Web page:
Valentine’s Day Safety Tips from Top Vet: For the Love of Pets

Good morning,

Roses are red, violets are blue, we want you to love your pets too!

With Valentine’s Day around the corner, we are dedicated to show our love and appreciation for our loved ones that we might forget about the love of our four-legged friends? While romance might be in the air, it can often be a pet safety hazard. When it comes to planning a safe and stress-free Valentine’s Day, it helps to plan ahead.

Dr. Machell, Medical Director, DVM, Vetster provides these tips to reduce pet anxiety and keep them safe this Valentine’s Day:

  • Paws Off The Sweet Stuff: It should come as no surprise that chocolate is a big no no for pets, with the potential to cause life-threatening illness when ingested. But did you know that most candy has a similar risk? Many sugar-free candy products are made with xylitol which is highly toxic to dogs. Symptoms include a sudden drop in blood sugar, vomiting, and seizures, and can come on very quickly. Be diligent to ensure that no sweets are left out where pets can find them.

  • No Lilies for Kitties (Or Puppies): Flowers and Valentine’s go hand in hand, but if you receive a bouquet this year, be careful not to expose your pet to any dangerous flora. Remember, “no lilies for kitties” — the entire plant, from its stem to its flowers, is toxic to cats. Even just a few pollen grains or drinking a small amount of vase water can cause fatal kidney failure in as little as 3 days. Lilies can also cause vomiting and diarrhea in dogs, so keep these away from all pets.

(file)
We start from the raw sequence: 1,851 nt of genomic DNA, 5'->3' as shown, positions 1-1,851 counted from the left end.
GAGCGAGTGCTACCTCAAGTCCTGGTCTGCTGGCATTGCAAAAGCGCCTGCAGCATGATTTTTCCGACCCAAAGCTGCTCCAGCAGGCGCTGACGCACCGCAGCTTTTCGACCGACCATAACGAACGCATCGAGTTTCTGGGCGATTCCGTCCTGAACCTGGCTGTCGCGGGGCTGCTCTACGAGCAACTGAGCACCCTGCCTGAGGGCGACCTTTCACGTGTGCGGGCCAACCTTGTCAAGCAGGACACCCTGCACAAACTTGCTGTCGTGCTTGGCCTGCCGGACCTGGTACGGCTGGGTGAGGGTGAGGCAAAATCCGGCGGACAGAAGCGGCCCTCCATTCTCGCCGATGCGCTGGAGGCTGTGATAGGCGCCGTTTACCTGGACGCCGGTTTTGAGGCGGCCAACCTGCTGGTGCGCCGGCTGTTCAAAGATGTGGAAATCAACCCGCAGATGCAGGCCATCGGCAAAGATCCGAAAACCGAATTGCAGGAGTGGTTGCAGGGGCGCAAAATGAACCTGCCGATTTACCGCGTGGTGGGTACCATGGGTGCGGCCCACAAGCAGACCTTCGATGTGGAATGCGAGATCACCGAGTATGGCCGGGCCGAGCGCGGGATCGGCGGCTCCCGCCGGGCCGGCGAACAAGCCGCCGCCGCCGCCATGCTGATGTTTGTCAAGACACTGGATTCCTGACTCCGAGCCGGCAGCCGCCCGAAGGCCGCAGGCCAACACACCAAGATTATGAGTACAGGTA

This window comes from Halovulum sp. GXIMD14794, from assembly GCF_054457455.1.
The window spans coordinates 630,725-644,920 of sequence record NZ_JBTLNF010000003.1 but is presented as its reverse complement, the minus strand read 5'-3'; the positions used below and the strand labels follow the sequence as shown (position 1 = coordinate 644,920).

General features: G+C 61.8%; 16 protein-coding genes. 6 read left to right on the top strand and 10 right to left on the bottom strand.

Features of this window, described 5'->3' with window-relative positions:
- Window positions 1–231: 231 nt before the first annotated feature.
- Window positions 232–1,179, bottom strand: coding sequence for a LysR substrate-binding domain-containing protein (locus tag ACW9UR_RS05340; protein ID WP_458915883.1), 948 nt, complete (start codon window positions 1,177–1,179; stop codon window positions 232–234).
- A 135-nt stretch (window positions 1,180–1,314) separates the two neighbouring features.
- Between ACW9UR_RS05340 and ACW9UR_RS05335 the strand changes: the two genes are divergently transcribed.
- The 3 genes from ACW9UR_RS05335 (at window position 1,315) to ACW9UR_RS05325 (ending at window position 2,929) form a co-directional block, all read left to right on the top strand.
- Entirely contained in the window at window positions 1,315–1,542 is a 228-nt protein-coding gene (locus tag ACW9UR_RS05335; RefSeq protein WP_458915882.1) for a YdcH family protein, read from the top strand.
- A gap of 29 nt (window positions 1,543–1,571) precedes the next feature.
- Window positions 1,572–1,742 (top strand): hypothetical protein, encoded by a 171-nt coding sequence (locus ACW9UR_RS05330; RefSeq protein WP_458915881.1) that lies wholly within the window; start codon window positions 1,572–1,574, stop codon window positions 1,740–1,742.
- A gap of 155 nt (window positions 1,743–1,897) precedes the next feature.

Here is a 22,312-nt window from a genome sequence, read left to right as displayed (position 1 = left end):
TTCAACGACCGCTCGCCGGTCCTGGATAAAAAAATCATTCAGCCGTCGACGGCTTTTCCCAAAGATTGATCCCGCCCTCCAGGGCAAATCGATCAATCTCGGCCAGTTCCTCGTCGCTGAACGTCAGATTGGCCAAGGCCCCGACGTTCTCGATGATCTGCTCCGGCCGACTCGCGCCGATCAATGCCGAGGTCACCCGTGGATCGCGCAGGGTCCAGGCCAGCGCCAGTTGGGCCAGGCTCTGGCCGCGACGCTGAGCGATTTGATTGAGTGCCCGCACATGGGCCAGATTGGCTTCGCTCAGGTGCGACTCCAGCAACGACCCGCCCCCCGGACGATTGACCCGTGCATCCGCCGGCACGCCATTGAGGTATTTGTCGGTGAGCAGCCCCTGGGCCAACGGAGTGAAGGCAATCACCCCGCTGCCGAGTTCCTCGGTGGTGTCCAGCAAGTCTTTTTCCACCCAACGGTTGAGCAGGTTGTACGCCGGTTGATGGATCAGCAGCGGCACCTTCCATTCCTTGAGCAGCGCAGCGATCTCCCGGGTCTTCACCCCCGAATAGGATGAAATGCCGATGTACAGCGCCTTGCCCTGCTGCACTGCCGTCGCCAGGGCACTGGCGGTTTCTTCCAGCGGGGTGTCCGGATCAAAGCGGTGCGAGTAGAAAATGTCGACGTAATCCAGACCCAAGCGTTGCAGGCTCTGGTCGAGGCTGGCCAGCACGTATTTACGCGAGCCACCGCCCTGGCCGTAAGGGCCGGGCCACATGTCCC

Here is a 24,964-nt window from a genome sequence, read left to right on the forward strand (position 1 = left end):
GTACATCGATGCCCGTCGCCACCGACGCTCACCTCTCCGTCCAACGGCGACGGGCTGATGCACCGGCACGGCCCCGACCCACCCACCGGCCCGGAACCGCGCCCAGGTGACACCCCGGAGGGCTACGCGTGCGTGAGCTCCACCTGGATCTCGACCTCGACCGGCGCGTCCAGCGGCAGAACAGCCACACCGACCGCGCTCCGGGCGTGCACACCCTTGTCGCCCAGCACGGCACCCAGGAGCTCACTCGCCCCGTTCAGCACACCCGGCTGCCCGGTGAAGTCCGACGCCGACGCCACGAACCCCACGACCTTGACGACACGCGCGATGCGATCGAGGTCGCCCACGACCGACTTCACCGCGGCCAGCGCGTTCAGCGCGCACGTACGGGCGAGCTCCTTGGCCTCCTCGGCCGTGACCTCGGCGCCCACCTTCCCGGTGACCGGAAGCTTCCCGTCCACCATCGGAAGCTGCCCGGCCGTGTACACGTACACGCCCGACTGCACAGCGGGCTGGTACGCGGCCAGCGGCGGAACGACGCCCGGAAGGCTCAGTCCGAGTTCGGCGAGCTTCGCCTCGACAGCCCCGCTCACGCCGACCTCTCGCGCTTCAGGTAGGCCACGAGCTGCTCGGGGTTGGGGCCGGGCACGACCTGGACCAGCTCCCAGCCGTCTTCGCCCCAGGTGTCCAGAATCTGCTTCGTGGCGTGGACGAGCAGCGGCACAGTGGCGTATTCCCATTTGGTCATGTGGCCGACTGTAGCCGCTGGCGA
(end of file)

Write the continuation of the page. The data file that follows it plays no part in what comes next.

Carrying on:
• Keep it Tidy: After unwrapping any Valentine’s gifts, be diligent to gather up any ribbons, cellophane, and wrapping materials. Pets love to chew and play with stringy scraps but if any of these get lodged in their throat or digestive tract it can lead to vomiting, choking and even intestinal blockages. Resulting in one expensive visit to the vet.


  • Please Drink Responsibly: Many enjoy indulging in a glass (or two) of wine over a romantic Valentine’s dinner. Unfortunately, many pets aren’t picky when it comes to lapping up anything left on the dinner table. Alcohol can cause nausea, loss of coordination, and even coma if enough is ingested. Always keep an eye on your beverages and never keep them at pet level.

  • Set the Mood Safely: Candles might set the mood for a romantic Valentine’s evening, but open flames can wreak havoc on your Valentine’s festivities if they get knocked over by a curious cat. If you decide to use real candles, keep them far away from where nosy noses and pawing paws can reach them.